You Are Not a Stranger Here

by Adam Haslett (2003)


Wow, this is one of the best books of short stories I’ve ever read. Top 5 for sure. I loved four of them — “Notes to My Biographer,” “The Beginnings of Grief,” “Devotion,” and “Divination” — and the rest were merely very good.

“Biographer” is actually in the running for my favorite short story ever. It starts the book off with such a bang, a man who you only realize two pages in is on a manic bender, this searing, frenetic freight train screaming toward a collapsed bridge. I was amazed and enthralled.

“The Good Doctor” applies the brakes somewhat — the worst of the bunch IMO, the most apparently crafted — but “Grief” picks up almost where “Biographer” left off. I don’t think it’s a coincidence that two of Haslett’s best stories, maybe the two best, are written in 1st person; he clearly has a gift for writing twisted, damaged characters in this voice.

But I would actually call “Divination” my second favorite. It is totally heart-wrenching and unexpected, the tale of a boy who may or may not be able to sense deaths before they happen. In fact, it best displays what I most like about these stories in that you have no idea where it’s headed. “Divination” could have ended in one of at least three different ways and been equally effective. I don’t often get chills reading, but the ends of both this and “Biographer” did it for me. Astonishing.

So what makes these stories so good? Haslett has an incredible command of his characters and his plotting. The writing is natural yet impeccable, and both characters and situation feel absolutely authentic. He respects his audience by not hand-feeding important details and plot points. He is deeply in touch with human pain and suffering, yet he conveys them through his stories as gently as possible. And behind the despair is usually a note of redemption which provides the perfect dash of sweetness to his otherwise bitter fruit. It’s jaw-droppingly beautiful is what I’m trying to say.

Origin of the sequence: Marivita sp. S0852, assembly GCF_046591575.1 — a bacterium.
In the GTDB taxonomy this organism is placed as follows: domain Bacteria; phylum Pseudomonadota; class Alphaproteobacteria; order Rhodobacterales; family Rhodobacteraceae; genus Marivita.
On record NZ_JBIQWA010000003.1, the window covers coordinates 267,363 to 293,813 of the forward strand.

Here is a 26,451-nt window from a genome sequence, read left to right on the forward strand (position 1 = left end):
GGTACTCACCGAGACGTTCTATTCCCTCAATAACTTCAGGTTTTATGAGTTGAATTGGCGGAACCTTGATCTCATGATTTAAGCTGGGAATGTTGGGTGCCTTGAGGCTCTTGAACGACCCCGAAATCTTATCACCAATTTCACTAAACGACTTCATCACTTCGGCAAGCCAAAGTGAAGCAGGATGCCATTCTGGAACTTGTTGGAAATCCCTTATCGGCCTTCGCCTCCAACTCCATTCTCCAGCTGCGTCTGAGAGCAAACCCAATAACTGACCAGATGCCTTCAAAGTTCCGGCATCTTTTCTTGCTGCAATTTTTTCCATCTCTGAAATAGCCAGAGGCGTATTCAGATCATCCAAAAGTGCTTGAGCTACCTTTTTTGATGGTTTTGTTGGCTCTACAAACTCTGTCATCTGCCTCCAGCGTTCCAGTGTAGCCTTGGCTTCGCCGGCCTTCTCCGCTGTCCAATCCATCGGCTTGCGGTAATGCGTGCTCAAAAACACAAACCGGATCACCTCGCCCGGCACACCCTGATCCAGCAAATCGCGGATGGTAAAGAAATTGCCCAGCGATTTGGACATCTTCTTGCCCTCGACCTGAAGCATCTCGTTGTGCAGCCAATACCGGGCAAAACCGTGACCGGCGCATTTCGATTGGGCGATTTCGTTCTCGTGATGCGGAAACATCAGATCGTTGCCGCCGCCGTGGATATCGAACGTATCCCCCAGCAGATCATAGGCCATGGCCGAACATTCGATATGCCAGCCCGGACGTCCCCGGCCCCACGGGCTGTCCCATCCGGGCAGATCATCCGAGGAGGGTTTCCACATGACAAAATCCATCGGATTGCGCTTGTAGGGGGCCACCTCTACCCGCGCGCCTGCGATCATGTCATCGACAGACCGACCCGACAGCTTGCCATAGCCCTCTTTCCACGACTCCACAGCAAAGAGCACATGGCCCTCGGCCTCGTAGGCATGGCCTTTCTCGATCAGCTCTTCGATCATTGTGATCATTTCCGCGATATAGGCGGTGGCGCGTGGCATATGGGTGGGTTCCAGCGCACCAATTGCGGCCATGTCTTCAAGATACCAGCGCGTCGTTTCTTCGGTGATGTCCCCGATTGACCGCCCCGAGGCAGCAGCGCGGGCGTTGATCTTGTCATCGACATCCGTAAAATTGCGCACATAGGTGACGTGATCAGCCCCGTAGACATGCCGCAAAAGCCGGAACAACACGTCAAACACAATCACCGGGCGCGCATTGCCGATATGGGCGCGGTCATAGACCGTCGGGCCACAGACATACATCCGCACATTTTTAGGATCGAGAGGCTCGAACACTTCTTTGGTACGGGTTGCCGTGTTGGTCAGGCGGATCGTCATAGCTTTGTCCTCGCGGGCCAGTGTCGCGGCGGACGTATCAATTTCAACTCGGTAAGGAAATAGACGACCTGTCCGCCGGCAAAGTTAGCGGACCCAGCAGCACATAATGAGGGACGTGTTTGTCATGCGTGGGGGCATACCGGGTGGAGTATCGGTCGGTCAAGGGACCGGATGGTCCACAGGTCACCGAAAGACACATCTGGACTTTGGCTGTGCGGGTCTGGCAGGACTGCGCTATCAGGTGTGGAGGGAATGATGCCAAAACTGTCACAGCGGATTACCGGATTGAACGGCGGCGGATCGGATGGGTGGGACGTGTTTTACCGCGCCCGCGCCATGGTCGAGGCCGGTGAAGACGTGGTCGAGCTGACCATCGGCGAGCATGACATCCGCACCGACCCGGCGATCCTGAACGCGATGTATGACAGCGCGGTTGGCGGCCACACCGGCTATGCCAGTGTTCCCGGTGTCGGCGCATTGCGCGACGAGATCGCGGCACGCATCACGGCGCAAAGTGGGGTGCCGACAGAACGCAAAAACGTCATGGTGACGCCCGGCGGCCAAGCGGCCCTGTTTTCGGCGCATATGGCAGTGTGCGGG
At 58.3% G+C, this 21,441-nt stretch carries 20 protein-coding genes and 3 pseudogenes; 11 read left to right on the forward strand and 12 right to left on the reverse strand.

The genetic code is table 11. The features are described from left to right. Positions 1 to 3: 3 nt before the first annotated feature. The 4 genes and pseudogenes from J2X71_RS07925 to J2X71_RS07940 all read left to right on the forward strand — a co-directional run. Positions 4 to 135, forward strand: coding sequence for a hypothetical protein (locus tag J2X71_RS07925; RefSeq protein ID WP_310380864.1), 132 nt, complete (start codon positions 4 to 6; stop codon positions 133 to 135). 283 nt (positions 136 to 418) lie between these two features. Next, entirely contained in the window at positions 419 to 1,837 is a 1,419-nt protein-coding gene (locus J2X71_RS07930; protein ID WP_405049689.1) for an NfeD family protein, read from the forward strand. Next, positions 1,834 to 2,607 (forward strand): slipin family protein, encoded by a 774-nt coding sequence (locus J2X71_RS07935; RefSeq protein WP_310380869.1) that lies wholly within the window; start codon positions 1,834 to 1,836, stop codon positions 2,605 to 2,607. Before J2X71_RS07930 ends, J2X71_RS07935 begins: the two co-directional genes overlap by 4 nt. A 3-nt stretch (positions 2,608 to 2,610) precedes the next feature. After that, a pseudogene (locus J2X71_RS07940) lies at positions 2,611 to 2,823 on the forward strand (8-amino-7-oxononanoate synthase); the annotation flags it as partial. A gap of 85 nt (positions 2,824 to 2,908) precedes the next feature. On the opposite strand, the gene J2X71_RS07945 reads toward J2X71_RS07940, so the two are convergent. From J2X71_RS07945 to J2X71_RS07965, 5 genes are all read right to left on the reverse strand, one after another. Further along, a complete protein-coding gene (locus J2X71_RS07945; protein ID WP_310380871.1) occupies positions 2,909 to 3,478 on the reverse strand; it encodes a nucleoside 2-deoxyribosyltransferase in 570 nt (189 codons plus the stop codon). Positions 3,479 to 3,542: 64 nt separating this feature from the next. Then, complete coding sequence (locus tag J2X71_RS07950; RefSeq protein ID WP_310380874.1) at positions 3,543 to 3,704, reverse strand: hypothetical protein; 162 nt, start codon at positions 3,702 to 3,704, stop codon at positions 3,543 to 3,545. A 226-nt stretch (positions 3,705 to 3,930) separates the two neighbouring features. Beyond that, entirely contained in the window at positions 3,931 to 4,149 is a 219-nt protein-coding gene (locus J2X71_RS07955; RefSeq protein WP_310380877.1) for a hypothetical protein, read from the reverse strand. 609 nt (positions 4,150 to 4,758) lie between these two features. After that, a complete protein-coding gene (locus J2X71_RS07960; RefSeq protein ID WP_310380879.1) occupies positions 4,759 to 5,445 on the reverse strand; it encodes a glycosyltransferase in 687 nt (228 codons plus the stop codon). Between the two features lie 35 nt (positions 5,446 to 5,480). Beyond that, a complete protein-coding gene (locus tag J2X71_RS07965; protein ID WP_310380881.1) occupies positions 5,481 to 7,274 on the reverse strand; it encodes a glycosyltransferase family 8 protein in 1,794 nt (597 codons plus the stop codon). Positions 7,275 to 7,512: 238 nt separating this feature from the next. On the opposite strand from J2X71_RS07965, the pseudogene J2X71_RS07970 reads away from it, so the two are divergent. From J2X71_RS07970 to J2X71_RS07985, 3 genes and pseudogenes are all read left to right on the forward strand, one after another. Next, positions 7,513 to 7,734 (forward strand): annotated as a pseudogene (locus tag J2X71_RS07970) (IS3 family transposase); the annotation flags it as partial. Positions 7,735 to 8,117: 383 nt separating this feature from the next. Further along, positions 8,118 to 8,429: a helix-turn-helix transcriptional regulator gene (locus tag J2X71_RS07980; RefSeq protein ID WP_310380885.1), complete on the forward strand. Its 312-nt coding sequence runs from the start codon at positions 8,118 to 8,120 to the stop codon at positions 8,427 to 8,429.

One of my favorite things about this collection is that despite a common theme throughout the book of suffering and despair, each story is so radically different from the others. This is a feat in itself, to distinguish each of your creations so exactingly, not only in character and plot but also in voice. It’s in stark contrast to other collections including the last one I read, Jhumpa Lahiri’s Interpreter of Maladies, where the stories quickly began to blend together (see my review).

Ironically, I came into this book wanting to dislike it, just because I’ve become keenly aware of the lack of female representation on my bookshelves and I have been really trying not only to read more female authors but also to better see through the male authors’ machinations. I was a little dismayed after falling head over heels for the first story: “Damnit, I don’t want to find more white male authors to like, I need to get some females up in here, or at least some GD color!”

But I couldn’t help it, it’s just so good. And I was realizing while reading that what really gets me about writing like this (especially in the 1st and 3rd stories) is its audacity and boldness, its edge. Why can I not find more females who write this way? Jhumpa Lahiri, one of the most well-respected female writers of our generation, is as sterile as a counter-spray in comparison. In fact the boldest female authors I can think of are either sci-fi (Atwood, Le Guin), black (Morrison, Hurston, Walker), or both (Octavia E. Butler). What am I missing here?

So yeah, in conclusion: read this book, it’s a work of art and will most likely leave you awe-struck. I can’t wait to read more of him. Oh, and please someone tell me which female authors approach this level of exceptionality so that I can read them too! I swear I’m trying, I’m really trying!



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